Above Harcourt Street and the Pleasure Grounds. The school has always welcomed pupils from many religious persuasions and those of no religion.  One of the more amusing accounts of the religious breakdown at the school was given by William Wilkins, Headmaster, in a letter to the Board in 1886, 209 Church of Ireland, 41 Presbyterians, 8 Plymouth Brethren, 5 Methodists, 3 ‘Separatists’, 3 Baptists, 3 Jews, 2 Roman Catholics, 2 Moravians and 1 Congregationalist. 

George Hall Stack jnr. died on 14th November 1876 at The Royal Arcade Hotel, 33 College Green, Dublin from an overdose of chlorol hydrate. An account of his death appeared in the Dublin Newspaper, Freeman’s Journal and Daily Commercial Advertiser two days later and said


Yesterday at half-past 11 o’clock Coroner N. White held an inquiry into the mysterious death of Mr. George Hall Stack, whose demise, under unusual circumstances, we reported yesterday. The investigation was held at the Royal Arcade Hotel, College-green.

The police were represented by Inspectors Quinn and Greevy, And Acting-Inspector Fallon, B division,

The father of the deceased, Mr. George Hall Stack, and the deceased’s uncle, Mr. R. N. M. Orpen solicitor, Dublin , were in attendance. The apartment in which the inquest was held, was crowded with students from Trinity College , who evinced a keen interest in the proceedings. A jury having been sworn,

The first witness examined was Mr. Orpen, who deposed, in answer to the Coroner, that the deceased was his nephew; he was a bachelor, and was 26 years of age; he was a member of the Bar, having chambers at Trinity College; witness had not the slightest doubt that he came to his death by misadventure; witness was aware that some time ago deceased underwent a painful and unsuccessful operation.

Mr. Auguste Mouillat, proprietor of the Royal Arcade Hotel, deposed that he knew the deceased who occasionally stayed at the hotel; he came to the hotel on Saturday last and remained until his death; when witnessheard of his having been found, he sent for doctors, and Drs Tyrell and Stokes arrived, but deceased was then dead.

Thomas McDonnell, a waiter at the hotel, was then examined. He deposed that on Saturday he showed the deceased his room, No. 16, where his body now lies; he stayed that night and dined; on Sunday he left to go to his own house in Eccles Street, but returned soon afterwards, saying he could not get in; he remained in  bed all day on Sunday, and in the evening he desired witness, when he was giving him his tea, to come again for a note; at a quarter past eight he gave witness a note to Messrs. Hamilton and Long, Grafton Street and he brought back the bottle now produced.

James Hunter, an employee in the Arcade Hotel gave evidence to the effect that yesterday morning he went to the room of the deceased to see if he required anything; it was between six and seven o’clock, and he appeared to be asleep; on going to his room between nine and ten o’clock witness found him insensible; and then gave alarm.

Mr. W. T. Kyle, who had lived with the deceased in Trinity College, deposed that he knew he was in the habit of taking opium for the purpose of relieving indigestion; witness often remonstrated with him upon the matter, but deceased had said he suffered very much, and that he (witness) had no idea of the pain he suffered.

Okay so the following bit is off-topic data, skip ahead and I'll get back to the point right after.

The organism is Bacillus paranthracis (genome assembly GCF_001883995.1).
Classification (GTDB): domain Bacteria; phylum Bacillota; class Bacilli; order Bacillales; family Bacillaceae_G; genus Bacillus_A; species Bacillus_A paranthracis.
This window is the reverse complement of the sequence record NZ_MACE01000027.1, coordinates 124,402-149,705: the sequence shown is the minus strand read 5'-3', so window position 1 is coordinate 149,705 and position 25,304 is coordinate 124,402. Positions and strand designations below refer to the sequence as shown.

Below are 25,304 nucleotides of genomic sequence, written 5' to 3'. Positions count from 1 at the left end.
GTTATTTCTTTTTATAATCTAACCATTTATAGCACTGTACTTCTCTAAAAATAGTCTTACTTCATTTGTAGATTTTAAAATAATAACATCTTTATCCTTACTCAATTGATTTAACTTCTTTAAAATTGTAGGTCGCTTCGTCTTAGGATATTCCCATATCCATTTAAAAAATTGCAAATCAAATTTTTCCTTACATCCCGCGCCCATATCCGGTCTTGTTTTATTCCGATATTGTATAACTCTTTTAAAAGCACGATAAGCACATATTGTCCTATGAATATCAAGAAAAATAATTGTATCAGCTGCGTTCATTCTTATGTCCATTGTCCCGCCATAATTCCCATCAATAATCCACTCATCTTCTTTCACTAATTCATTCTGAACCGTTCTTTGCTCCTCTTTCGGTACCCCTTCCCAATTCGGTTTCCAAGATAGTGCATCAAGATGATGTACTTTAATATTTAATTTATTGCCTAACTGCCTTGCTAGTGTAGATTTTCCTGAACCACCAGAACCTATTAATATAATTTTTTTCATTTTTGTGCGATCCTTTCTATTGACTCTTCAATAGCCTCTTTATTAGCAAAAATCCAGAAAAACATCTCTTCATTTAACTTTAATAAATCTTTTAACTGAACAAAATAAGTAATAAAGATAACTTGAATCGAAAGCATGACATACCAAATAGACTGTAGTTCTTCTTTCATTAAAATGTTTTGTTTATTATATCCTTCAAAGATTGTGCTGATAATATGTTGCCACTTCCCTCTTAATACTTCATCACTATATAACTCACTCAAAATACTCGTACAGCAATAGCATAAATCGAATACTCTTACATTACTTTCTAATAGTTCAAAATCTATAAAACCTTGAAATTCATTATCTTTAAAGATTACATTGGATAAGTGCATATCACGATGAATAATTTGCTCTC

The Coroner remarked that Dr. Egan was present to make a post-mortem examination if the jury desired it. Decease’s relatives did not wish it, but the matter was altogether for the jury to deal with.

Mr. Stack (deceased’s father) – I testify that he wrote to his sister within the past fortnight respecting his Christmas vacation. He spoke then of the approaching happiness they would have..

A gentlemen present observed that within a week he had received a letter from the deceased respecting their taking rooms together.

Charles H. Hartt, 107 Grafton Street, deposed that he was manager of Messrs. Hamilton and Long’s, Grafton Street; deceased was in the habit of taking sedatives, and had an account with witness; he sent the order (produced) on Monday night, and the bottle (produced) was sent to him; the bottle labelled chloral (hydrate) was purchased, witness had no doubt, at his establishment.

The Coroner remarked that he thought the jury would have no hesitation in saying that all the legal requirements had been complied with by Messrs’ Hamilton and Long.

Several jurors assented. The Coroner remarked that his relatives saw no cause to assign for his taking poison except by misadventure. He was in the habit of taking doses of opiates, and if he did on the occasion in question take a dose, his friend believed it was purely by misadventure that he met his death. However, Dr. Egan would give some evidence which would be important.

Dr, Egan said that from what he had heard of the case he thought it possible that deceased, who he understood had given up opiates, renewed the habit that night, and took as large a dose as he had previously taken without sustaining any injury, but, having for some time ceased to use opiates, he was affected more by what he had taken than had he not for a time relinquished the habit. Four grains was the smallest fatal dose on record; but if the deceased had taken all that was in the smaller bottle he would have swallowed 24 grains.

The Coroner briefly reviewed the evidence, and the jury, without hesitation, found that the deceased had come to his death through misadventure.  



© Patrick Casey, 2010